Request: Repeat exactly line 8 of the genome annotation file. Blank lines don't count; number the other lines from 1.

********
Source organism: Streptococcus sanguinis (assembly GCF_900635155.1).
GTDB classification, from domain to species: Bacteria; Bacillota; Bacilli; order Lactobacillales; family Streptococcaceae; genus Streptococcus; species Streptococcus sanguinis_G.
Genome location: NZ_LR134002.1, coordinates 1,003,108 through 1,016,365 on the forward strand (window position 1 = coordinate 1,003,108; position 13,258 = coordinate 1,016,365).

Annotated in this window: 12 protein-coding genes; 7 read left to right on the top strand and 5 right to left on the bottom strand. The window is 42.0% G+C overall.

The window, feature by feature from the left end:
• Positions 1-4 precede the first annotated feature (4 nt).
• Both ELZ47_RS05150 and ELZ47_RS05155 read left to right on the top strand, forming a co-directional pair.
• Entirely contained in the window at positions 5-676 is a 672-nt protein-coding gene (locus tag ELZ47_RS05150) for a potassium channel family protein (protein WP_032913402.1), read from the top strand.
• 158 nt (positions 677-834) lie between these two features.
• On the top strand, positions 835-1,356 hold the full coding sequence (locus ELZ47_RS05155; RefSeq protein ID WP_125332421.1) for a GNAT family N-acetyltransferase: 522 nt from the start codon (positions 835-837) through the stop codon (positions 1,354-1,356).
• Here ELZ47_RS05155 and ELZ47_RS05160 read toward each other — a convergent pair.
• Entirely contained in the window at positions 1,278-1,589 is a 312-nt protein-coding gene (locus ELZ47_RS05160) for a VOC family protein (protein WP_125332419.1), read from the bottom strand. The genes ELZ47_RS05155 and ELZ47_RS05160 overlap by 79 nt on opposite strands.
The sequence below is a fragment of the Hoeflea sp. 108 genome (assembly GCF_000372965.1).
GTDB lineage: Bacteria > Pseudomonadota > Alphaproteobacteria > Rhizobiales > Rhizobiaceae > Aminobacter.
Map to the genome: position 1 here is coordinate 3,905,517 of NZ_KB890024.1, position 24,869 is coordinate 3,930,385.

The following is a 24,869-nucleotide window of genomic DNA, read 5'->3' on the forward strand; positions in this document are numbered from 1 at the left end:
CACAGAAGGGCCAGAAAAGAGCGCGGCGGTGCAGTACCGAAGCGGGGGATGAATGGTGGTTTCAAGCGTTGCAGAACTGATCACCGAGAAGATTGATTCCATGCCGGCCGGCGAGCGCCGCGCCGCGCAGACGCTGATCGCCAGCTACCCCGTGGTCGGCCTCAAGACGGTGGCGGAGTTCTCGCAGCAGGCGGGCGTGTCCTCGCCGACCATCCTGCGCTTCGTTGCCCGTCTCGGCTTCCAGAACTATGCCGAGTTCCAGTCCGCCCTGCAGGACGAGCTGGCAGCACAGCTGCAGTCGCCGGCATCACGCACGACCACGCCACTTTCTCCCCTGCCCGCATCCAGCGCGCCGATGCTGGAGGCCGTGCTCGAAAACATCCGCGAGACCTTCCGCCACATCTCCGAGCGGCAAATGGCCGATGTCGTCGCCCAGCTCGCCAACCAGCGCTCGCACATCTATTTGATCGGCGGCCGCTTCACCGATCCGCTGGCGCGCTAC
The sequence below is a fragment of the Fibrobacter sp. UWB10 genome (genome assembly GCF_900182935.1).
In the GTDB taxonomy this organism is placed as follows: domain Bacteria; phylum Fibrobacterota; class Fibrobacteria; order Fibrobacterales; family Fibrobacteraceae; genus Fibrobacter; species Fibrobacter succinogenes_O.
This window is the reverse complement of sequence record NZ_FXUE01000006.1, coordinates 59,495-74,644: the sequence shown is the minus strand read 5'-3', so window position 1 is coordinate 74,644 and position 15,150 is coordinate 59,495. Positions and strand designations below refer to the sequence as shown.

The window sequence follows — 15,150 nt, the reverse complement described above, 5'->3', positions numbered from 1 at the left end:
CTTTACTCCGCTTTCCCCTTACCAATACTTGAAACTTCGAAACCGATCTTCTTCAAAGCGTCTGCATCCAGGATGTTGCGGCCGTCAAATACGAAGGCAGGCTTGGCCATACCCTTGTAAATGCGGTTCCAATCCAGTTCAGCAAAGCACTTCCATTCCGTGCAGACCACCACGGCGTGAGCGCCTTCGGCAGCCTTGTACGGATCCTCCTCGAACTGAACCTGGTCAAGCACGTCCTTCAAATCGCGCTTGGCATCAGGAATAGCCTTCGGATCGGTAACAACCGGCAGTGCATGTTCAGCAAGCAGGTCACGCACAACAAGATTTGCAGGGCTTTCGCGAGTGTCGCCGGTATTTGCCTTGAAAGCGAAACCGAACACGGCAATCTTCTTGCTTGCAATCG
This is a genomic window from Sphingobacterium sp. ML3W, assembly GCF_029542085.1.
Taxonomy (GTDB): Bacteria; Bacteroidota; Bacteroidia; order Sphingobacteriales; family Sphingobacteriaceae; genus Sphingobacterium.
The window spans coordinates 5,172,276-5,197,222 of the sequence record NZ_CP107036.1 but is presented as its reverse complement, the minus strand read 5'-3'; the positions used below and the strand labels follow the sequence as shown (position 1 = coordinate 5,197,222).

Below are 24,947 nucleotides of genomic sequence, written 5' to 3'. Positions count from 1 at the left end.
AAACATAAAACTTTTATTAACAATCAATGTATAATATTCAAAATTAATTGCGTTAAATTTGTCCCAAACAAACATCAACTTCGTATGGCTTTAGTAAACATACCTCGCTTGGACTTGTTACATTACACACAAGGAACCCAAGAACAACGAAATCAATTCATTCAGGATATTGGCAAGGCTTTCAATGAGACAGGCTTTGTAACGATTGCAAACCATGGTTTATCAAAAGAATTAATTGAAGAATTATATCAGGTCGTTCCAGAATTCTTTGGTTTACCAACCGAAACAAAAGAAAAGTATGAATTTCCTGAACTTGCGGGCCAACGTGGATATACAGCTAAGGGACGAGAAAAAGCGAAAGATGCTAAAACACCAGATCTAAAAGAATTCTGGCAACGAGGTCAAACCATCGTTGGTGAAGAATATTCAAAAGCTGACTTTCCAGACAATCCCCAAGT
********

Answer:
• Entirely contained in the window at positions 5-676 is a 672-nt protein-coding gene (locus tag ELZ47_RS05150) for a potassium channel family protein (protein WP_032913402.1), read from the top strand.